For the US, the slowdown comes from a decline in the use of natural gas because of higher prices, with the loss of its market share taken by renewables and to a lesser extent coal. Importantly, 2017 will be the first time in five years that US coal consumption is projected to rise slightly (by about 0.5%).

The EU has now had three years (including 2017) with little or no decline in emissions, as declines in coal consumption have been offset by growth in oil and gas.

Unexpectedly, India’s CO₂ emissions will grow only about 2% this year, compared with an average 6% per year over the past decade. This reduced growth rate is likely to be short-lived, as it was linked to reduced exports, lower consumer demand, and a temporary fall in currency circulation attributable to demonetisation late in 2016.

Trends for the biggest emitters, and everyone else.
Global Carbon Project, Author provided

Yet despite this year’s uptick, economies are now decarbonising with a momentum that was difficult to imagine just a decade ago. There are now 22 countries, for example, for which CO₂ emissions have declined over the past decade while their economies have continued to grow.

Concerns have been raised in the past about countries simply moving their emissions outside their borders. But since 2007, the total emissions outsourced by countries with emissions targets under the Kyoto Protocol (that is, developed countries, including the US) has declined.

This suggests that the downward trends in emissions of the past decade are driven by real changes to economies and energy systems, and not just to offshoring emissions.

Other countries, such as Russia, Mexico, Japan, and Australia have shown more recent signs of slowdowns, flat growth, and somewhat volatile emissions trajectories as they pursue a range of different climate and energy policies in recent years.

Still, the pressure is on. In 101 countries, representing 50% of global CO₂ emissions, emissions increased as economies grew. Many of these countries will be pursuing economic development for years to come.

Contrasting fortunes among some of the world’s biggest economies.
Nigel Hawtin/Future Earth Media Lab/Global Carbon Project, Author provided

A peek into the future

During the three-year emissions “plateau” – and specifically in 2015-16 – the accumulation of CO₂ in the atmosphere grew at a record high that had not previously been observed in the half-century for which measurements exist.

It is well known that during El Niño years such as 2015-16, when global temperatures are higher, the capacity of terrestrial ecosystems to take up CO₂ (the “land sink”) diminishes, and atmospheric CO₂ growth increases as a result.

The El Niño boosted temperatures by roughly a further 0.2℃. Combined with record high levels of fossil fuel emissions, the atmospheric CO₂ concentration grew at a record rate of nearly 3 parts per million per year.

This event illustrates the sensitivity of natural systems to global warming. Although a hot El Niño might not be the same as a sustained warmer climate, it nevertheless serves as a warning of the global warming in store, and underscores the importance of continuing to monitor changes in the Earth system.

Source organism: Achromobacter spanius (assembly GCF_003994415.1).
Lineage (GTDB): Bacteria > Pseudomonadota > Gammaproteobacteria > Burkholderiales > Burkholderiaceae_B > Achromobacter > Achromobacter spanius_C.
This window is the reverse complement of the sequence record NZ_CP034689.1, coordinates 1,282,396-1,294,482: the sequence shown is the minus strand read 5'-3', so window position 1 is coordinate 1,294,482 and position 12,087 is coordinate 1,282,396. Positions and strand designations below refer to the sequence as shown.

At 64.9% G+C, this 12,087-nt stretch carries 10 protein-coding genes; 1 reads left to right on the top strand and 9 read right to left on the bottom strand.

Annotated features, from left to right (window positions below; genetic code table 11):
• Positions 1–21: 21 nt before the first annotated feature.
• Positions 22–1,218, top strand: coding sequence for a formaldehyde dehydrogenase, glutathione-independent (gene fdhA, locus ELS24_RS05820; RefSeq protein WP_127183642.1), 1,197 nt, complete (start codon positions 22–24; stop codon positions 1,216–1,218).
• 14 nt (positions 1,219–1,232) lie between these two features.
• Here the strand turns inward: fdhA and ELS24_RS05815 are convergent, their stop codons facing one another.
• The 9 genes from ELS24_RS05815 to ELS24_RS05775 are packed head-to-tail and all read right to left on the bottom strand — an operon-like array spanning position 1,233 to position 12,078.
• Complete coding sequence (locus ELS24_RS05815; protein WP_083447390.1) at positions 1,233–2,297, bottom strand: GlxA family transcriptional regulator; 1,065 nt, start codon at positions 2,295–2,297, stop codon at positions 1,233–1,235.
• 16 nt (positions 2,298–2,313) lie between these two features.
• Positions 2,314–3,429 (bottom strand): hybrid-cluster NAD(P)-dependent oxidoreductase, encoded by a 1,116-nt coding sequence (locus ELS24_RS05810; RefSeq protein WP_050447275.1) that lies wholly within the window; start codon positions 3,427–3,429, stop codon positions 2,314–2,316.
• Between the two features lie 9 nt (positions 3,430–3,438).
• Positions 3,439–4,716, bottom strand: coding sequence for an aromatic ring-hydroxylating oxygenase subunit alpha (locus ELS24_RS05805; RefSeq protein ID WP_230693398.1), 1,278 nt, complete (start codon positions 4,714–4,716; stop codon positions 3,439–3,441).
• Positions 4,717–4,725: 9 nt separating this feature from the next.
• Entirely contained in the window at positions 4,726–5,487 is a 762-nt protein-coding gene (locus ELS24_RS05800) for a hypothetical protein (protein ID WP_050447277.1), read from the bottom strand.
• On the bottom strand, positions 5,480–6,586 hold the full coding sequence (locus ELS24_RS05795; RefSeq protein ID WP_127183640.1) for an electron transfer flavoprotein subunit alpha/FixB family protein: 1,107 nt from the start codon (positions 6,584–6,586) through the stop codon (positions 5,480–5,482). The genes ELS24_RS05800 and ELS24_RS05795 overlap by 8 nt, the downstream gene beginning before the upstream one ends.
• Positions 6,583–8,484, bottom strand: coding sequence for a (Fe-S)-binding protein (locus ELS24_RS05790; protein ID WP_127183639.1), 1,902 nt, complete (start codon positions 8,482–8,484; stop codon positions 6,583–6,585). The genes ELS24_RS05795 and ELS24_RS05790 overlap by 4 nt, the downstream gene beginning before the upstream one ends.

The effect of the strong 2015-16 El Niño on the growth of atmospheric CO₂ can clearly be seen.
Nigel Hawtin/Future Earth Media Lab/Global Carbon Project, based on Peters et al., Nature Climate Change 2017, Author provided

No room for complacency

There is no doubt that progress has been made in decoupling economic activity from CO₂ emissions. A number of central and northern European countries and the US have shown how it is indeed possible to grow an economy while reducing emissions.

Other positive signs from our analysis include the 14% per year growth of global renewable energy (largely solar and wind) – albeit from a low base – and the fact that global coal consumption is still below its 2014 peak.


Read more: World greenhouse gas levels made unprecedented leap in 2016


These trends, and the resolute commitment of many countries to make the Paris Agreement a success, suggest that CO₂ emissions may not return to the high-growth rates experienced in the 2000s. However, an actual decline in global emissions might still be beyond our immediate reach, especially given projections for stronger economic growth in 2018.

The ConversationTo stabilise our climate at well below 2℃ of global warming, the elusive peak in global emissions needs to be reached as soon as possible, before quickly setting into motion the great decline in emissions needed to reach zero net emissions by around 2050.

Pep Canadell, CSIRO Scientist, and Executive Director of the Global Carbon Project, CSIRO; Corinne Le Quéré, Professor, Tyndall Centre for Climate Change Research, University of East Anglia; Glen Peters, Research Director, Center for International Climate and Environment Research – Oslo; Robbie Andrew, Senior Researcher, Center for International Climate and Environment Research – Oslo; Rob Jackson, Chair, Department of Earth System Science, and Chair of the Global Carbon Project, globalcarbonproject.org, Stanford University, and Vanessa Haverd, Senior research scientist, CSIRO

This article was originally published on The Conversation. Read the original article.